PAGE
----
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How to start a new fitness routine this autumn
If you've had a long summer of BBQs, al fresco dinners and lazy weekends in the sun, then, like a lot of us, your exercise regime may have fallen by the wayside. Now the weather is cooling down and children are back at school, this is the perfect time of year to get back into a routine and set some fitness goals.
The benefits of exercising are wide-ranging, from improved mental health to a lower risk of serious diseases, but still many of us live sedentary lives.
According to a recent study by the British Heart Foundation, around 39% of UK adults - that's around 20 million people - are failing to meet government recommendations for physical activity of 150 minutes (two and a half hours) of moderate-intensity activity per week. It's not just a problem in the UK - the World Health Organization ranks sedentary behaviour as among the 10 leading causes of death worldwide.
Embarking on a new fitness regime
Autumn feels like a new beginning. Many people treat September as their New Year, so much so that is has been dubbed the new January, says Mary Huckle, personal trainer at Breakthrough Fitness.
A new fitness regime could mean exercising outdoors, at home or in the gym.
"If you're young, fit and healthy, generally just find something you like and go for it," says GP Dr Jeff Foster. "If you have a medical problem we would advise speaking to someone trained at a fitness centre and then if you have any further concerns to speak to your GP."
Autumn is all about making the most of the great outdoors after the summer holidays.
"Any activity which allows you to be outside and at one with the reds and golds of nature is recommended," says Huckle. "As the climate cools, exercise becomes a lot more comfortable outdoors. I would recommend walking, trail running, boot camp in a park or cycling. All of these are great for taking in some scenery whilst enjoying the fresh air and cooler temperatures."
If you're still not sure what to try, have a think about your goals. Look first at what you want to achieve - is it weight loss? General fitness? Or you want to feel stronger, for example?
"Often team sports or groups are very helpful to encourage motivation and reach targets, but they aren't for everyone," says Foster. "There are specific types of exercise that are better for certain people. For example, swimming is very good for people with joint problems, weight-bearing exercise is good to prevent osteoporosis. There is now increasing evidence that short, very intense bursts of exercise are more beneficial than long, low impact," he says.
This could be in the form of a high-intensity interval training (HIIT) class at the gym or try a workout at home - you can find plenty of free workouts on YouTube.
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How to get started
If you've put off exercise for a while, here are some useful tips from our experts:
The most important thing is to find something you love. If you enjoy it you will want to do it more and that is the best motivation. Try out different things and decide if there's something you enjoy doing. Most people who dislike exercise just haven't found the right exercise.
Set goals and stick with them
Set realistic goals, measure results and look to others who have achieved what you want. Schedule in your workout and place it at the top of your priority list.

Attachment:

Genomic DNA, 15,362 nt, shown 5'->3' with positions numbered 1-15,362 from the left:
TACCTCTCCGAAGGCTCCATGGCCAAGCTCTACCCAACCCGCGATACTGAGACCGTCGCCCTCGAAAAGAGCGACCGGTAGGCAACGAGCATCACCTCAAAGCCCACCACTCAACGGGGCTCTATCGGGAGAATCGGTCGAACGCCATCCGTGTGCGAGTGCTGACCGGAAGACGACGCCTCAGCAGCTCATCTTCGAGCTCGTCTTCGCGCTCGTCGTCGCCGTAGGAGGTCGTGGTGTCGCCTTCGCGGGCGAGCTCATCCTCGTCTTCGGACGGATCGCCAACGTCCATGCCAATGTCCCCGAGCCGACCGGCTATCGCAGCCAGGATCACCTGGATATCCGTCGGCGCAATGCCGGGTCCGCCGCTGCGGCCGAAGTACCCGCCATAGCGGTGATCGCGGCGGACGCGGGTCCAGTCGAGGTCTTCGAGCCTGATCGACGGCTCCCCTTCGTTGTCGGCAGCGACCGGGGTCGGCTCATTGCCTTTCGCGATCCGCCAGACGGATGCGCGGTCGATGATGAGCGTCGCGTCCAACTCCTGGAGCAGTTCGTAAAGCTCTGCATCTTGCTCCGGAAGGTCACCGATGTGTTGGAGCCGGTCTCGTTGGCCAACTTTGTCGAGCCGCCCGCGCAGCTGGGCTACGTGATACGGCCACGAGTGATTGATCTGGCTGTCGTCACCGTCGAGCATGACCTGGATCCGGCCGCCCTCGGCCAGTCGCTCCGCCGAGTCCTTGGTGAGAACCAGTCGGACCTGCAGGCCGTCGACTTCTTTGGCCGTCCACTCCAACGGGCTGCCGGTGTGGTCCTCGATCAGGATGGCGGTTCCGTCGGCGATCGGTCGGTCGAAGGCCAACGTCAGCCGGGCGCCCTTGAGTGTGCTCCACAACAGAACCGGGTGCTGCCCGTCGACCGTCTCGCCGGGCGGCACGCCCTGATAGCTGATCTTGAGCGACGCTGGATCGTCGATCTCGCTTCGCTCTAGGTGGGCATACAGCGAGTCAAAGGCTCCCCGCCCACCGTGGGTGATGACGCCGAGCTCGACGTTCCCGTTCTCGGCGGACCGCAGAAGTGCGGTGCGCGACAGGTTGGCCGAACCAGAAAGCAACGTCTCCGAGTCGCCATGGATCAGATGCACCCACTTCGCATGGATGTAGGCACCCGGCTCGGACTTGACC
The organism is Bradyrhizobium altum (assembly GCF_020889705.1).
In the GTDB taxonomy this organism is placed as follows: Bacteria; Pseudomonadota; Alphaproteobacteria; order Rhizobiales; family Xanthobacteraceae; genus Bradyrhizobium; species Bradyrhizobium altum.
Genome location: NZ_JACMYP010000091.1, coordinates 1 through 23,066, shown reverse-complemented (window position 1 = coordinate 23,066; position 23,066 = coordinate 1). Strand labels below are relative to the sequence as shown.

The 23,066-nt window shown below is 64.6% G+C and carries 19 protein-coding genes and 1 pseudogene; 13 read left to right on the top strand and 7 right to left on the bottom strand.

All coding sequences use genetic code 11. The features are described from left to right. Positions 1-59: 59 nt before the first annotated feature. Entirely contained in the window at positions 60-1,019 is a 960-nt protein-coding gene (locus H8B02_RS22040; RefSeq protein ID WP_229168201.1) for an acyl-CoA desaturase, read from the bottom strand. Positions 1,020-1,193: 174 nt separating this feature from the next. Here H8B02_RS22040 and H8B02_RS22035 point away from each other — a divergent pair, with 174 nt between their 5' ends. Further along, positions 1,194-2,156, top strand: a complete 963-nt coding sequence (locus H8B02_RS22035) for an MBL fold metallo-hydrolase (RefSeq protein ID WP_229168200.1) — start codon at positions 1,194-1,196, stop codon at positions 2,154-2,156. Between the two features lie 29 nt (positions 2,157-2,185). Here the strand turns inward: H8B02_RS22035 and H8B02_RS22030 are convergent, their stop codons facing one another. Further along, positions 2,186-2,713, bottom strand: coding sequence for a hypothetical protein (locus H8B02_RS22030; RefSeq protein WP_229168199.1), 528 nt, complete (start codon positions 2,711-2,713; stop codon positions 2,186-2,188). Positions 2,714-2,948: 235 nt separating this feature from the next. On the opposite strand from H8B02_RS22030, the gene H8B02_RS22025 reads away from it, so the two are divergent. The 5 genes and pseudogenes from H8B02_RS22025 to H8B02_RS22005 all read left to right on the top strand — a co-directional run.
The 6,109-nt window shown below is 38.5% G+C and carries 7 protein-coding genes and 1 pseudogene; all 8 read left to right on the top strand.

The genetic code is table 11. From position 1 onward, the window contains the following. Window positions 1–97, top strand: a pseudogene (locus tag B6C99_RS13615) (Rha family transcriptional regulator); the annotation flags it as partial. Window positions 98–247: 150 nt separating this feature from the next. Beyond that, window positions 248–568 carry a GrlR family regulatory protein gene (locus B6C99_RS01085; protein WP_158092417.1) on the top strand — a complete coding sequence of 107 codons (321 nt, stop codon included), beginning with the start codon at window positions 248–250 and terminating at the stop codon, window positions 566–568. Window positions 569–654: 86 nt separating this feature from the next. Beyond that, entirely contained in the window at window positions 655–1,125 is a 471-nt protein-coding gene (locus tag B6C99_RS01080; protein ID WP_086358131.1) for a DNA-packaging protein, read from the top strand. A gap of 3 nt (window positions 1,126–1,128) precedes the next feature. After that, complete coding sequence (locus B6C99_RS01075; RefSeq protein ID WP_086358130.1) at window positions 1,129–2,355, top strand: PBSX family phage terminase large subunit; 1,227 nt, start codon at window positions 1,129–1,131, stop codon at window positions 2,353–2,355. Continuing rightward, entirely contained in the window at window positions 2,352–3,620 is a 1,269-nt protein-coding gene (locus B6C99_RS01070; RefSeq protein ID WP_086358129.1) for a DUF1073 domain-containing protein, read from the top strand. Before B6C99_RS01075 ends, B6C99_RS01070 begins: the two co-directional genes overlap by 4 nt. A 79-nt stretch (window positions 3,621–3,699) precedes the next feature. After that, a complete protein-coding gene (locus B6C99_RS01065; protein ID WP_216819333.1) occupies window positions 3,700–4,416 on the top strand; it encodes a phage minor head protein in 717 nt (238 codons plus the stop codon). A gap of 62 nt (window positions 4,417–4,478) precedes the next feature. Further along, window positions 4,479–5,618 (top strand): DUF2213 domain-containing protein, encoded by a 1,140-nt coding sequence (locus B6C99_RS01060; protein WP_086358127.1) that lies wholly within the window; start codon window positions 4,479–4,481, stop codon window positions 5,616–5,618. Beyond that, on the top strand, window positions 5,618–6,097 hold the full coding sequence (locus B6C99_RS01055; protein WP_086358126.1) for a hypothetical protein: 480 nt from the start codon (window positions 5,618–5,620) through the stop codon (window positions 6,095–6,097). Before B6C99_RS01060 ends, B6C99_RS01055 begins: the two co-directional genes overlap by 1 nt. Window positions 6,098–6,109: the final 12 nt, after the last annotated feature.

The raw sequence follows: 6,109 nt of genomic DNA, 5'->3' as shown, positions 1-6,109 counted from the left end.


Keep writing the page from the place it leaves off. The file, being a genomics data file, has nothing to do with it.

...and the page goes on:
"Keeping a food diary will make you conscious of what you're eating and drinking. Your diet should be healthy and nutrient-dense if you're seriously intending to become fitter. Experts say 90% of training is diet and 10% is activity - there is no point training hard if you eat rubbish," says Foster.
Don't do it alone
Training with friends or groups can help you keep motivated for longer.
Aim for 7-8 hours per night, as poor-quality sleep reduces our ability to train and make good food choices.
"Get your workout clothes and trainers ready the night before. This way you'll have no choice but to wear that outfit and you'll be 100% ready. Wear your fitness clothes as much as possible and wherever you can. It's like wearing a uniform and being in a constant state of 'ready'. In other words, your afternoon walk might turn into a brisk one or even a jog, if you're dressed appropriately," says Huckle.
Why starting now will see you through winter and beyond
With the days getting shorter our urge to hibernate really starts to kick in in late autumn. In terms of exercising and fitness, preparation is key.
"We know that school half-term, Halloween, Fireworks Night and the run-up to Christmas can play havoc with our diet and exercise," says Huckle. "Establishing a good diet and exercise regime can help combat the cumulative weight gain effect. Create good habits for damage limitation."
Another thing to consider is how exercise can impact on our mental health at this time of year. For those who experience seasonal affective disorder (SAD) or depression in the colder months, exercise can help stimulate body chemicals called endorphins which are natural mood boosters.
Most new fitness regimes fail within six weeks. Stay motivated with these tips from Huckle.
- Make yourself accountable to family and friends.
- Crush the exercise demons by telling yourself daily affirmations.
- As you get fitter, increase the intensity of your exercise.
- Is boredom setting in? In that case, try something new.
- Set yourself SMART goals - these should be specific, measurable, achievable, realistic and timely.
- Reward yourself each time you reach a goal. This could be a massage or a trip to the cinema, for example. Just try not to make it a food-related goal.